Which grain transportation mode is 'greenest'?

by C. Phillip Baumel
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In the October 2009 issue of World Grain, the article "Grain Transportation’s Green Alternative" (GTGA) proposed increased water transportation of grain as the "green alternative" to trucks and railroads. The suggested purposes were to alleviate congestion on highways and railroads and reduce the carbon footprint of transportation. Reducing the carbon footprint implies reducing the total consumption of fuel. GTGA uses inland waterway barges as a proxy for all water transportation and offers the following net-ton miles of freight moved per gallon of fuel (NTMG) as measures of the fuel efficiency:

Mode ......................................................……...NTMG

Truck ................................................................155

Rail...................................................................413

Barge ...............................................................576

These NTMG suggest that barges are 39% more fuel efficient than railroads. However, NTMG alone tell only part of the fuel efficiency story. Almost all grain shipped by barge must be hauled from inland elevators or from farms to barge-loading elevators. Grain shipments from elevators direct to a final destination are typically in rail or truck. Usually, no other mode is involved in these transfers. To make correct comparisons of total fuel consumption of barge versus rail direct to an export port, fuel consumed by truck or rail to a barge elevator must be added to the barge fuel consumption. Moreover, NTMG measures only the miles that one ton of freight is moved by one gallon of fuel. It fails to measure the total fuel consumed in moving the freight from an origin to a destination.

Table 1 (page 50) shows the total fuel consumed to move one ton of grain from one origin to one destination by rail and truck-barge. The NTMG listed in Table 1 are those suggested in GTGA. The Association of American Railroads (AAR) reports that the average NTMG for Class I railroads for 2009 was 480; this is 16% more fuel efficient than the 413 reported in GTGA. Nevertheless, Table 1 uses GTGA’s lower rail NTMG of 413.

Waterloo, Iowa, U.S., almost in the center of Black Hawk County, was chosen as the origin of the grain in Table 1. St. Charles Parish, Louisiana (SCPL) was selected as the destination for both the rail and barge delivered grain. Three of the 10 grain export elevators in the New Orleans, Louisiana, U.S. (NOLA) area are located in SCPL. The rail miles from Waterloo to SCPL were obtained from the AAR. They are the average miles for typical routes of rail shipments of grain from Black Hawk County to SCPL.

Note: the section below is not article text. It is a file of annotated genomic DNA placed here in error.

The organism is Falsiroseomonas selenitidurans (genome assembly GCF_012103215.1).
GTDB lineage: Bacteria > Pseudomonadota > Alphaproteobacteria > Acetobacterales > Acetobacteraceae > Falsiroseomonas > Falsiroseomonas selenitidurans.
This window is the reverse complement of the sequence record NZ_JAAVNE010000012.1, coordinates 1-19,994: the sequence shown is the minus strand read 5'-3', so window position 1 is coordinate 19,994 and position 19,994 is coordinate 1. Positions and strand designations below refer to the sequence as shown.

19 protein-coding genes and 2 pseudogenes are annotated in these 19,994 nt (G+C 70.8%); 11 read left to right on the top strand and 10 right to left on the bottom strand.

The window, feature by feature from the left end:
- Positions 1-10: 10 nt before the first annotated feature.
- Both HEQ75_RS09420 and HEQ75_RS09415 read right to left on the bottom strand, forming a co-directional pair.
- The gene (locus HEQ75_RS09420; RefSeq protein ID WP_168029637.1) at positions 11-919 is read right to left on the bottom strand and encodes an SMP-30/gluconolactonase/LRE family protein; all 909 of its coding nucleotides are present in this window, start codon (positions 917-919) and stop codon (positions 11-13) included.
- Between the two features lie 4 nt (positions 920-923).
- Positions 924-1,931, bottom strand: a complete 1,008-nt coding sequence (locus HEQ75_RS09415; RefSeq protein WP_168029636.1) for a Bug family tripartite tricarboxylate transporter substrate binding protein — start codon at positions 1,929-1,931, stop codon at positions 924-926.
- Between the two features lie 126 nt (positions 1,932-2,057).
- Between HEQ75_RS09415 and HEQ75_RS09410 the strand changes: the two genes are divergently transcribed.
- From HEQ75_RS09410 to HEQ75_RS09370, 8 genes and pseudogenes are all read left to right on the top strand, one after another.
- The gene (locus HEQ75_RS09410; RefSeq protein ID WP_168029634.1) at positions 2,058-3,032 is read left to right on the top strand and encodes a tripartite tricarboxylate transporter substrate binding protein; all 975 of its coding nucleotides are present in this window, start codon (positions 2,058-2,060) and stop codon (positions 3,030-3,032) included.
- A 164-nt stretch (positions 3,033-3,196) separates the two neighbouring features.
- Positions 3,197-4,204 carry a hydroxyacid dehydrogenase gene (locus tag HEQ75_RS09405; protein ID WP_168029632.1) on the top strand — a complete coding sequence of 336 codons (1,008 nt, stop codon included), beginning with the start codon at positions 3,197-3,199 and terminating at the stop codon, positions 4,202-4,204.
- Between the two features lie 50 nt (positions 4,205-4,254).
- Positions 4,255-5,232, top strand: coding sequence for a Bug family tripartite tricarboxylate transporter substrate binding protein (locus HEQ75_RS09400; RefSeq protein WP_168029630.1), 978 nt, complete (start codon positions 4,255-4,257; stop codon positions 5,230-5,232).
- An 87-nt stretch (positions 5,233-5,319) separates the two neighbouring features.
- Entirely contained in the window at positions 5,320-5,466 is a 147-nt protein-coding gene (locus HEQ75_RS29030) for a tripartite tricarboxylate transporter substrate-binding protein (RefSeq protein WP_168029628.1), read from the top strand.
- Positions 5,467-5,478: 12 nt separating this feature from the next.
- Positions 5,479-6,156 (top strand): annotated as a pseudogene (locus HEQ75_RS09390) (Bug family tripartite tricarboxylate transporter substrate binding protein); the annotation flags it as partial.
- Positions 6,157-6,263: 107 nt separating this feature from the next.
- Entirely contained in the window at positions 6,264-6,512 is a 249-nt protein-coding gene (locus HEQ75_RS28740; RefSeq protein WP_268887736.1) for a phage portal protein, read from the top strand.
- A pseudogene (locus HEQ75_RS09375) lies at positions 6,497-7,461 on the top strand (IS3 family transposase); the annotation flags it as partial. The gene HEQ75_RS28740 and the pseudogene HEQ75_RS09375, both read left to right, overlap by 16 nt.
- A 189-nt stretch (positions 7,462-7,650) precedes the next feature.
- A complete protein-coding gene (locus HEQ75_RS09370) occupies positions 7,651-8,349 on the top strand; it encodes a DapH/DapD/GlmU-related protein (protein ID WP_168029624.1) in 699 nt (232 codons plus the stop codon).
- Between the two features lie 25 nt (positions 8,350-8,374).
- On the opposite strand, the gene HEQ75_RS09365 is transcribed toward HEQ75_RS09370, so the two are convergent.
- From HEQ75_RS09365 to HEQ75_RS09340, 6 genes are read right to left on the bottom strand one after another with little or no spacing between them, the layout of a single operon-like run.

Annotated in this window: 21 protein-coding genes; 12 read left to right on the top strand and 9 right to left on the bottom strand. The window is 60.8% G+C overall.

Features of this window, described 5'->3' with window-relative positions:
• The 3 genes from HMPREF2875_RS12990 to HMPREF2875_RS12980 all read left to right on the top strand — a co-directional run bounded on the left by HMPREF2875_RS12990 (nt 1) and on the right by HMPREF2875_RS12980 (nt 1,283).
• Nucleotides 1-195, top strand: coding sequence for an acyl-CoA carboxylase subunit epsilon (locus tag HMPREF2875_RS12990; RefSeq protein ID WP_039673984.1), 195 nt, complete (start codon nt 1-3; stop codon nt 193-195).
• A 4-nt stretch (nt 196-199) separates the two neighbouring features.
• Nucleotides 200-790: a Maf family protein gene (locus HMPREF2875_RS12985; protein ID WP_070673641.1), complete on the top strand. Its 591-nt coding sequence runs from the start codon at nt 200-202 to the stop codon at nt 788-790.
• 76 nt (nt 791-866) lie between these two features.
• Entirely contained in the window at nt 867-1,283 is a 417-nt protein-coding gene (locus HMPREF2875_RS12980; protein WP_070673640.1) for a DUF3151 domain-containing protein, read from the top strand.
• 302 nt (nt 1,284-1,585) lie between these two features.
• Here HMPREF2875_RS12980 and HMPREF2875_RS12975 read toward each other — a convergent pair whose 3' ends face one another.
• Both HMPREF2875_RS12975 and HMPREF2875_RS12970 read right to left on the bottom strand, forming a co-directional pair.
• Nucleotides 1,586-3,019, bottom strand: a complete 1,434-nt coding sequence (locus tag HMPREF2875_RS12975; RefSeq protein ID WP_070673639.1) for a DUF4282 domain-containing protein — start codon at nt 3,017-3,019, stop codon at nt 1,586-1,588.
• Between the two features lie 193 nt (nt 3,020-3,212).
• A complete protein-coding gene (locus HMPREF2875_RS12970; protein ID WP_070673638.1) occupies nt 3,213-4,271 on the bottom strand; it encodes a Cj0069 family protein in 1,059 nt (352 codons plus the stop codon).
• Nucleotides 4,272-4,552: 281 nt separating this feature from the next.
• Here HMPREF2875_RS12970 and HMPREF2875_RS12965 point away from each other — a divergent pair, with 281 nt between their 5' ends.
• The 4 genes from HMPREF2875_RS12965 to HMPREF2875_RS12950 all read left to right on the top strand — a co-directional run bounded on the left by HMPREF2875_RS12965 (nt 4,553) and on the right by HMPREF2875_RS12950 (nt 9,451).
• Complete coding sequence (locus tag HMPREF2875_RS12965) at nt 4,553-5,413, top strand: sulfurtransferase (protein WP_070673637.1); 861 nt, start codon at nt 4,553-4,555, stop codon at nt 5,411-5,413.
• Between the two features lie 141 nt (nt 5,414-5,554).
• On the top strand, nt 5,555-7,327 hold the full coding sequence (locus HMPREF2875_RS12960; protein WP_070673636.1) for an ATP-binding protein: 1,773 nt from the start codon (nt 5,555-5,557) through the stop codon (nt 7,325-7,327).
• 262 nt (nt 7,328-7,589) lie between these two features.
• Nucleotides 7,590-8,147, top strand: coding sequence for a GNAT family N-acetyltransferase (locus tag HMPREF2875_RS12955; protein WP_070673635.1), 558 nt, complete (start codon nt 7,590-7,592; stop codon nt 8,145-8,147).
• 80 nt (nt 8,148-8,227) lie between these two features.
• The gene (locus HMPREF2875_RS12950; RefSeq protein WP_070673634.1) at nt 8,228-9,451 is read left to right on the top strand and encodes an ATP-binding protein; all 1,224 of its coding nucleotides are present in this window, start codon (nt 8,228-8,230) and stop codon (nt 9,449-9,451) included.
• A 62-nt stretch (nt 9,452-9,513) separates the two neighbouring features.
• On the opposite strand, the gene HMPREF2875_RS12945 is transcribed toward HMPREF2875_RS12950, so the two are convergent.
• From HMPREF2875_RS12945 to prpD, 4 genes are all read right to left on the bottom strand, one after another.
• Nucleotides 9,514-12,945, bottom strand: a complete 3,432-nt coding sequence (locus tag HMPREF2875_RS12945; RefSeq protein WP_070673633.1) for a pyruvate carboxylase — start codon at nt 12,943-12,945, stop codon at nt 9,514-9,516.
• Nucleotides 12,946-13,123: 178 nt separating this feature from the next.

Dubuque, Iowa, U.S., directly east of Waterloo, was chosen as the location of the barge-loading elevators. The truck miles from Waterloo to Dubuque were taken from MapQuest. The barge miles from Dubuque to SCPL were obtained from the U.S. Army Corps of Engineers and the Iowa Department of Transportation.

The data in Table 1 show that total fuel consumption per ton of grain shipped from Waterloo to SCPL is 6% greater for truck-barge than for rail direct. If the AAR 2009 rail NTMG of 480 was substituted for the GTGA rail NTMG in Table 1, the total truck-barge fuel consumption would be 24% greater than for direct rail. These results are the opposite of the conclusion derived from NTMG alone. The major reasons for the different conclusions are:

1. The truck portion of the barge movement adds almost 0.6 gallons to total truck-barge fuel consumption per ton of grain, and

2. The total barge distance from Dubuque to SCPL is 20% longer than the average rail distance from Waterloo to SCPL.

The longer barge distance is caused by the meandering of the Mississippi River. The Blue Water Shipping Company map (see page 51) illustrates the impact of the meandering of the river on river distances. All of the NOLA grain export elevators are located within the Baton Rouge-Myrtle Grove section of the river. The river distance between these two points is 167 miles. The Map-Quest driving distance between these two points is 107 miles. Thus, the meandering of the river increases the river distance between these two points 56% above the driving distance.